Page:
A 2011 study, for example, reported that laughter had positive effects on depression and sleep quality, and a 2014 study found that laughter enhanced attention, motivation, and memory, which in turn enhanced learning.
You need things in your work area to help stimulate laugher. It helps reduce tension and increases focus, as well as clearing up the mind and stimulating creativity. In addition to YouTube, try stacking your shelves with joke books, funny stories, comics, and other things that put a smile on your face.
How do you keep your brain going all day long? Please share your tips.
Sarah Knapton, “Lacking inspiration? Exercise found to boost creativity,” The Telegraph, December 3, 2013, http://www.telegraph.co.uk/news/science/science-news/10491702/Lacking-inspiration-Exercise-found-to-boost-creativity.html.
David Sack, M.D., “4 Ways Sugar Could be Harming Your Mental Health,” Psychology Today, September 2, 2013, https://www.psychologytoday.com/blog/where-science-meets-the-steps/201309/4-ways-sugar-could-be-harming-your-mental-health.
Elaine Schmidt, “This is your brain on sugar: UCLA study shows high-fructose diet sabotages learning, memory,” UCLA, May 15, 2012, http://newsroom.ucla.edu/releases/this-is-your-brain-on-sugar-ucla-233992.
Conklin SM, Gianaros PJ, Brown SM, et al. Long-chain omega-3 fatty acid intake is associated positively with corticolimbic gray matter volume in healthy adults. Neurosci Lett. 2007 Jun 29;421(3):209-12.
Julius Goepp, “Omega-3 Fatty Acids Increase Brain Volume,” Life Extension, August 2010, http://www.lifeextension.com/magazine/2010/8/omega-3-fatty-acids-increase-brain-volume/page-01.
Shia T Kent, et al., “Effect of sunlight exposure on cognitive function among depressed and non-depressed participants: a REGARDS cross-sectional study,” Environ Health, July 28, 2009; 8:34, http://www.ncbi.nlm.nih.gov/pmc/articles/PMC2728098/.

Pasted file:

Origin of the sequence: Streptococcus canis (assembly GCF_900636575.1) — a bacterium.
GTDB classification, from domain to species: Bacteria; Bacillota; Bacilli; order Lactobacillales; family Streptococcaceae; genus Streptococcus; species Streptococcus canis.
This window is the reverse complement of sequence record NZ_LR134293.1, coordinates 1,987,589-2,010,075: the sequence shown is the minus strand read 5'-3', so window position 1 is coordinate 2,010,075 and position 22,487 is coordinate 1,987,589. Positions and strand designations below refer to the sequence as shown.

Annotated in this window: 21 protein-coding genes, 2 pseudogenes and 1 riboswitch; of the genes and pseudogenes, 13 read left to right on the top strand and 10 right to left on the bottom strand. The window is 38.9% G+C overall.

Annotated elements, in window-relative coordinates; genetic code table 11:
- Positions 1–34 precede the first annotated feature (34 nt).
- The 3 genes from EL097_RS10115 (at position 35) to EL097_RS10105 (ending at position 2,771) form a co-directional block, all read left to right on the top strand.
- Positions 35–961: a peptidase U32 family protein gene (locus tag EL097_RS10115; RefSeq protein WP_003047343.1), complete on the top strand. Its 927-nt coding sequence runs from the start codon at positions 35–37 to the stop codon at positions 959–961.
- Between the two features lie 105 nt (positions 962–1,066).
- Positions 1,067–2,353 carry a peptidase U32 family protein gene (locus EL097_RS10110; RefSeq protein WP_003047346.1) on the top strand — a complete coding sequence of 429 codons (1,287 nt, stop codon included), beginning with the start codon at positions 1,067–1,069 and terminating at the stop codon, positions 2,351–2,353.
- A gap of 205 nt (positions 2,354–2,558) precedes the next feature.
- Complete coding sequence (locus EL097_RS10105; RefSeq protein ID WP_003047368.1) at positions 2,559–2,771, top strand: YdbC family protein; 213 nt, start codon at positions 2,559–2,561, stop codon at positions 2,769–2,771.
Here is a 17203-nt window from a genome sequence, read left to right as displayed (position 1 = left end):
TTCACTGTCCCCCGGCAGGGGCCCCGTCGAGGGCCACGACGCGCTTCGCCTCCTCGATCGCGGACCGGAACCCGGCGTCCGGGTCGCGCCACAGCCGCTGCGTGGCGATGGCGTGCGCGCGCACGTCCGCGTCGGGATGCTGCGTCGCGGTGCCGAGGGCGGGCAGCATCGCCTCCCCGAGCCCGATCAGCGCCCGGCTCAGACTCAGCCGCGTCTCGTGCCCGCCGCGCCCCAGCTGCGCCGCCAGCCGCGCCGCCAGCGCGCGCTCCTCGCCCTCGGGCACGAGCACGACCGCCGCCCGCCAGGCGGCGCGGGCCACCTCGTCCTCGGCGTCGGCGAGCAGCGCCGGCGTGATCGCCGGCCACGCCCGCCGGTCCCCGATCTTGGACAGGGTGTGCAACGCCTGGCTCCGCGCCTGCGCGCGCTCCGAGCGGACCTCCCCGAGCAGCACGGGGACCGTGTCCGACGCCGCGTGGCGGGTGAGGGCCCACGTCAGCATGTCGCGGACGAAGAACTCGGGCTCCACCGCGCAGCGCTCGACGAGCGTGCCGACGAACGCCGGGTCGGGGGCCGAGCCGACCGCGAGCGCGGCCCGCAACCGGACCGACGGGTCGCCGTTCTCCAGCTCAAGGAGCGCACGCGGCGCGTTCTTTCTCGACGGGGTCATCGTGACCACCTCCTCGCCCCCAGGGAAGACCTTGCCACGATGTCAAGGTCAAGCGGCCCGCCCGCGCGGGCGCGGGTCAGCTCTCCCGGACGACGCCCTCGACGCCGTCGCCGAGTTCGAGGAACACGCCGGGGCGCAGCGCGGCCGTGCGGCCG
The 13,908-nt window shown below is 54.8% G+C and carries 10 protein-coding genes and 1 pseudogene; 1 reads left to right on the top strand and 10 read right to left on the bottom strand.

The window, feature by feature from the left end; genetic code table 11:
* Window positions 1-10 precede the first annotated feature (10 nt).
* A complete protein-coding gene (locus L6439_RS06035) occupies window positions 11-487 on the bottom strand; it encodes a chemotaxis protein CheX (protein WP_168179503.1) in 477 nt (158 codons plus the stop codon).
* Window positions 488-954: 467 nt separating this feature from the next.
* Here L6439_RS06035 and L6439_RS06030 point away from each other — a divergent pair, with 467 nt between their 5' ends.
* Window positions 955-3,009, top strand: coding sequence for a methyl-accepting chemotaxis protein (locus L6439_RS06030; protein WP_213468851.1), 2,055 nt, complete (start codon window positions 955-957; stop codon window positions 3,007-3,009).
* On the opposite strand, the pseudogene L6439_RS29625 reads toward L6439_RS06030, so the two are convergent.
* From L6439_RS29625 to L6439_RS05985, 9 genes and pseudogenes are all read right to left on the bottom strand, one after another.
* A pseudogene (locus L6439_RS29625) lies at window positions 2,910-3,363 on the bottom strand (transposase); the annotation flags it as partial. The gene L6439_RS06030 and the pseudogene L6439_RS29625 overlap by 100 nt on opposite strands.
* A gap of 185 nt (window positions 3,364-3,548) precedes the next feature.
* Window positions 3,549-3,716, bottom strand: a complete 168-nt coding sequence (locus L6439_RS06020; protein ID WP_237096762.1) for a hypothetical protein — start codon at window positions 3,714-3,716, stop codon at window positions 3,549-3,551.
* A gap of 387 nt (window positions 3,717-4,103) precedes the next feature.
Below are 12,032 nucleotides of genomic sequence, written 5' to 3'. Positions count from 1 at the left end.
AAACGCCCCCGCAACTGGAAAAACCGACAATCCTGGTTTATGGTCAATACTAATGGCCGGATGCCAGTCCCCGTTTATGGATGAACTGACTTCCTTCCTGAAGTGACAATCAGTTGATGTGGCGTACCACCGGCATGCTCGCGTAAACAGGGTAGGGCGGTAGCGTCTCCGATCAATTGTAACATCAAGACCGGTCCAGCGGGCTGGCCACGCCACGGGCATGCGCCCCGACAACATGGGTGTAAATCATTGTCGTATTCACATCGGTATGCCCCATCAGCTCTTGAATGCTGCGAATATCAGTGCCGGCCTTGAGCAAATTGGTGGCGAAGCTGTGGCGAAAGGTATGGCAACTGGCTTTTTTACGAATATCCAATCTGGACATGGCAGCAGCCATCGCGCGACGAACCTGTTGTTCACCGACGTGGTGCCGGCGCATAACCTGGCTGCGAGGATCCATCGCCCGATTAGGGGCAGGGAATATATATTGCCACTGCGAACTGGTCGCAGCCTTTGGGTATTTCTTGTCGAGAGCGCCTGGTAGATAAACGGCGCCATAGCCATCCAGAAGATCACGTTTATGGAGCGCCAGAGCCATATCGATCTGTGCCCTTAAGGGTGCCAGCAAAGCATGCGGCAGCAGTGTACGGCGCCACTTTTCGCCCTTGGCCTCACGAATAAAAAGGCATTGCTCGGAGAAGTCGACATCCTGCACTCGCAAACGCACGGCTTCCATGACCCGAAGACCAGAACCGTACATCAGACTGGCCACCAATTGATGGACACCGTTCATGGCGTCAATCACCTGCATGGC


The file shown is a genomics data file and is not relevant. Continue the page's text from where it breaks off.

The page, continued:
Diane Welland, “Does Vitamin D Improve Brain Function?” Scientific American, November 1, 2009; http://www.scientificamerican.com/article/does-d-make-a-difference/.
Paula Alhola and Paivi Polo-Kantola, “Sleep deprivation: Impact on cognitive performance,” Neuropsychiatr Dis Treat., October 2007; 3(5):553-567, http://www.ncbi.nlm.nih.gov/pmc/articles/PMC2656292/.
Kilgore WD., “Effects of sleep deprivation on cognition,” Prog Brain Res., 2010; 185:105-29, http://www.ncbi.nlm.nih.gov/pubmed/21075236.
“Sleep quality and duration improve cognition in aging populations,” University of Oregon, June 16, 2014, https://uonews.uoregon.edu/archive/news-release/2014/6/sleep-quality-and-duration-improve-cognition-aging-populations.
David Benton, “Dehydration Influences Mood and Cognition: A Plausible Hypothesis?” Nutrients, May 2011; 3(5):555-573, http://www.ncbi.nlm.nih.gov/pmc/articles/PMC3257694/.
Rachel Rettner, “Drinking Water May Provide Mental Boost,” LiveScience, July 16, 2013, http://www.livescience.com/38212-drinking-water-mental-performance.html.
Ko HJ, Youn CH, “Effects of laughter therapy on depression, cognition and sleep among the community-dwelling elderly,” Geriatr Gerontol Int., July 2011; 11(3):267-74, http://www.ncbi.nlm.nih.gov/pubmed/21241447.
Rana Esseily, “Humour production may enhance observational learning of a new tool—use action in 18-month-old infants,” Cognition and Emotion, May 12, 2015, http://www.tandfonline.com/doi/abs/10.1080/02699931.2015.1036840?journalCode=pcem20&.